Advanced Persistent Threats

Advanced Persistent Threats are becoming an increasingly prevalent threat to organisations and the information they hold. Advanced Persistent Threats are a type of attack that are defined by the National Institute of Standards and Technology (2011) as being a highly sophisticated attack, well-orchestrated, well-funded and are targeted at specific organisations or people. These type of attacks seek to gain a foothold inside an organisation, remain undetected and over a specific time frame from Advanced Persistent Threats
hours to months laterally move across the network and exfiltrate data, the specific information assets they desire undetected, often more than once. This is as opposed to the more conventional opportunist attacker who isn’t interested in any particular target or any specific data. If the attacker doesn’t succeed the first time they will simply move onto the next weakest victim, these types of attack have often in the passed been used only to heighten the profile of a hacker. Attack vectors include Spear fishing attempts with either email content or attachments carrying the payload through to malware and more commonly malvertising.

Evidence of high profile targeted Advanced Persistent Threats are being reported in the press more than ever. Some examples of such being Target’s 2013 breach, Sony 2014 breach and more recently Ashley Madison 2015 this list goes on. Upholding the confidentiality, availability and integrity of information that these sites and companies hold is possible through the use of good IT Governance. With an effective and current Information Security Management System in place and utilizing good strong controls organisations can better protect themselves from Advanced Persistent Threats.

Ensuring user awareness training is provided. Ensuring the desktop is appropriately secured. Keeping software up to date. Ensuring strong Authentication mechanisms are in place. Ensuring Antivirus, Firewalls and Host Intrusion Detection/Prevention systems are appropriately configured and kept up to date are all only some of the controls that should be in place as a standard to help mitigate the risk.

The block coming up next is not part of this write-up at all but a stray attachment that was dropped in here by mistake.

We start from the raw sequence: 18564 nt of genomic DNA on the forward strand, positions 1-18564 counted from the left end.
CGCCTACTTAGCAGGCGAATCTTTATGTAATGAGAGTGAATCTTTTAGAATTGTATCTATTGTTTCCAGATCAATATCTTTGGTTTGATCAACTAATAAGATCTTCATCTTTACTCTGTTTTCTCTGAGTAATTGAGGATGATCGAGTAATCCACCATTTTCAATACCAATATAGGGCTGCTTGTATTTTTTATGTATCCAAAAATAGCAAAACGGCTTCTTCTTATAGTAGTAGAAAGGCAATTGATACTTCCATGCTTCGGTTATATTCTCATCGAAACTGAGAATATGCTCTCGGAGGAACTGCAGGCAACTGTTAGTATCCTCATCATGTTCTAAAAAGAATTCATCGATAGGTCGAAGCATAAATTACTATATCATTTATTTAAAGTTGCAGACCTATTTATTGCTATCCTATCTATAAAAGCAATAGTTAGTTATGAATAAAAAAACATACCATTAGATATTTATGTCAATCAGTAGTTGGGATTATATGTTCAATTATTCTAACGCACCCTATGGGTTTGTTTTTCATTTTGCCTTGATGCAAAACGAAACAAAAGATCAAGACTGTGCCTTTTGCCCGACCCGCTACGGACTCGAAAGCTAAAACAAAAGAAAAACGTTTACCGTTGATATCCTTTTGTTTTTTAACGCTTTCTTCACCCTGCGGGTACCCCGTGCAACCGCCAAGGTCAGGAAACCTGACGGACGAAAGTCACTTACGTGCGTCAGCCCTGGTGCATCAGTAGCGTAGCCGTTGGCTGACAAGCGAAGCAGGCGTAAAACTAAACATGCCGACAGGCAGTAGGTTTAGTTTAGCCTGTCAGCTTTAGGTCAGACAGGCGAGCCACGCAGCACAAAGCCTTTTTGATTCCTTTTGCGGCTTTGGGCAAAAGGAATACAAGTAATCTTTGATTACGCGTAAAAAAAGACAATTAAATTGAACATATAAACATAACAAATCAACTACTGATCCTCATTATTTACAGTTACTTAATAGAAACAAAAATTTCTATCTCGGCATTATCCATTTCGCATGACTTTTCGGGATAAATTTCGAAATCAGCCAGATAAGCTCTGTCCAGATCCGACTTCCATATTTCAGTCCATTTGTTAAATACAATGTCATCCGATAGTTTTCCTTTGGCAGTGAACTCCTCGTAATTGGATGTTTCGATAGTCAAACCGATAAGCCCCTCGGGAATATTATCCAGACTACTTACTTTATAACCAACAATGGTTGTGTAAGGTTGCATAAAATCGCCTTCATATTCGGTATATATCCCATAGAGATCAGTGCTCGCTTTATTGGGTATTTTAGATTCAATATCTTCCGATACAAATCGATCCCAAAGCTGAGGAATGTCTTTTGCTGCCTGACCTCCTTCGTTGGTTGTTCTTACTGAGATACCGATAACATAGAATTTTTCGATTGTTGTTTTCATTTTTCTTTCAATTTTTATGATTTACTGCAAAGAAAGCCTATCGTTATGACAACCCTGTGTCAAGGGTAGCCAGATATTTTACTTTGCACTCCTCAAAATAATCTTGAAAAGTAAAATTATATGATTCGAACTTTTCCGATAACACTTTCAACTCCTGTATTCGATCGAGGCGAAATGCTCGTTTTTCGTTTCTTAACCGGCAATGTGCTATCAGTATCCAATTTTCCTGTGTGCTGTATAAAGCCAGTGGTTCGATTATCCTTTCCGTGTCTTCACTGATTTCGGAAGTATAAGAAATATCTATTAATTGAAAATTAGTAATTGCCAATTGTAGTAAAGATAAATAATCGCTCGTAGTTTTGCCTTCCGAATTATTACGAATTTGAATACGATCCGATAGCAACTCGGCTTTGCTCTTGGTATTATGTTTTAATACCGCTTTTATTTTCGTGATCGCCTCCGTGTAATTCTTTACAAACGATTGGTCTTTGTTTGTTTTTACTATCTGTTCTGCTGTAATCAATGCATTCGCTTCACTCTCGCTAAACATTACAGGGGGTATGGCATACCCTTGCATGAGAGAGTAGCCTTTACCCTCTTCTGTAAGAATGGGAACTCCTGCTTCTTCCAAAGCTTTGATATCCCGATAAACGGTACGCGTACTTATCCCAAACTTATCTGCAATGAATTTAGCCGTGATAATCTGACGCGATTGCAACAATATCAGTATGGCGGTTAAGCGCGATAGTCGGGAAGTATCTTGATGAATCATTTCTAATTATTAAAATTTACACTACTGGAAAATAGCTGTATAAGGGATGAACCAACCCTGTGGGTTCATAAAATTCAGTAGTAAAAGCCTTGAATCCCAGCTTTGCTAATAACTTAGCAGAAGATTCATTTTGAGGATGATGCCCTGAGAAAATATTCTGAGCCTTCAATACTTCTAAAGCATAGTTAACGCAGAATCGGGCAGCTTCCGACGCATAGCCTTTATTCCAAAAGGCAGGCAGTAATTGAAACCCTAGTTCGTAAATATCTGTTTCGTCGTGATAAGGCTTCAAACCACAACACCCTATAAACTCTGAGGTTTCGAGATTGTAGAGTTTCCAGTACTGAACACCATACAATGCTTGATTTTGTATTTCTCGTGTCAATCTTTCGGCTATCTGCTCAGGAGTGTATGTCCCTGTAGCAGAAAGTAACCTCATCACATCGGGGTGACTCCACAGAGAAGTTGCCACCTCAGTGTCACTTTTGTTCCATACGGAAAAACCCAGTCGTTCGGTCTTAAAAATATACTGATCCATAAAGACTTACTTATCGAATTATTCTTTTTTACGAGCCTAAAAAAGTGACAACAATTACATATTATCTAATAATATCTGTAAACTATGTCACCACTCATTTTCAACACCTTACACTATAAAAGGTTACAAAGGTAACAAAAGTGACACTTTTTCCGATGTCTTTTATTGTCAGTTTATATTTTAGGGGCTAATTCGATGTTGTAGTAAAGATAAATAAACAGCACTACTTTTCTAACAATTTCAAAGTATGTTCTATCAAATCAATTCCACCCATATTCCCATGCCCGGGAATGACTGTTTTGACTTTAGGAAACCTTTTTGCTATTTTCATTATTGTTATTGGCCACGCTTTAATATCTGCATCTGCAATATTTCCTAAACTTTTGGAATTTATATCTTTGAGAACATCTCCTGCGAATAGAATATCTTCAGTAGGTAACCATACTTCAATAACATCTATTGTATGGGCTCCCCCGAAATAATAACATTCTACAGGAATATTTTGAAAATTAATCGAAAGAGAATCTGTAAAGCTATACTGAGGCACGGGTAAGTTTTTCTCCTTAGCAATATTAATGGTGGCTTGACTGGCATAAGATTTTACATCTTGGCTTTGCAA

All too often perimeter defenses are in place and appropriately secured from the outside, however from inside out, the desktop and the actual user are all attack vectors that are left open to threats.  The threat landscape is constantly evolving, we need to stay on top in order to try and evade APTs.

Blocking Advertisements and Malvertising

This is an interesting topic, blocking advertisements for me is a must. I not only feel much safer, I know I am safer browsing pages on the net with an Ad Blocker, I personally use Ad Block Plus for Firefox. There has been lots of press regarding malvertising of late, Huffington Post and FHM being victim. IT governance are seen to be quoting RiskIQ figures from this years Blackhat conference of malvertising being up 80% from last year. The Malvertising that we are seeing across the net coming from bad ad companies are particularly dangerous not requiring interaction from users, simply visiting the site being enough to become infected with malware. IT Security folk often have very clean surfing habits, however average users that aren’t as aware browsing the net will be susceptible to downloading malware without them even knowing. The malvertising needs a vessel in order to carry itself over to the victims computer in order for it to be exploited, that usually being a vulnerability in flash or Java. Keep it up to date – better still if you can live without it, do so, or block it with a add-on like ‘no script‘ for Firefox.

I do however sympathise with sites that rely on advertising to stay on the net, I realise I’m not supporting my favorite sites by blocking their ads as they are not receiving revenue from the ad companies however I’m not willing to compromise my own security either.

One interesting idea being the Google Contributor Service where people pay to not see advertising on sites that use google ads, instead they see a banner thanking them for contributing. One idea that will remain in play is paying our favorite sites  for their content on a subscription basis.  It will be interesting to see how this problem unfolds itself, one thing is for sure the problem is increasing and as malvertising increases, so will the use of Ad blockers which will only concatenate the problem of content providers not getting paid!

What are your thoughts…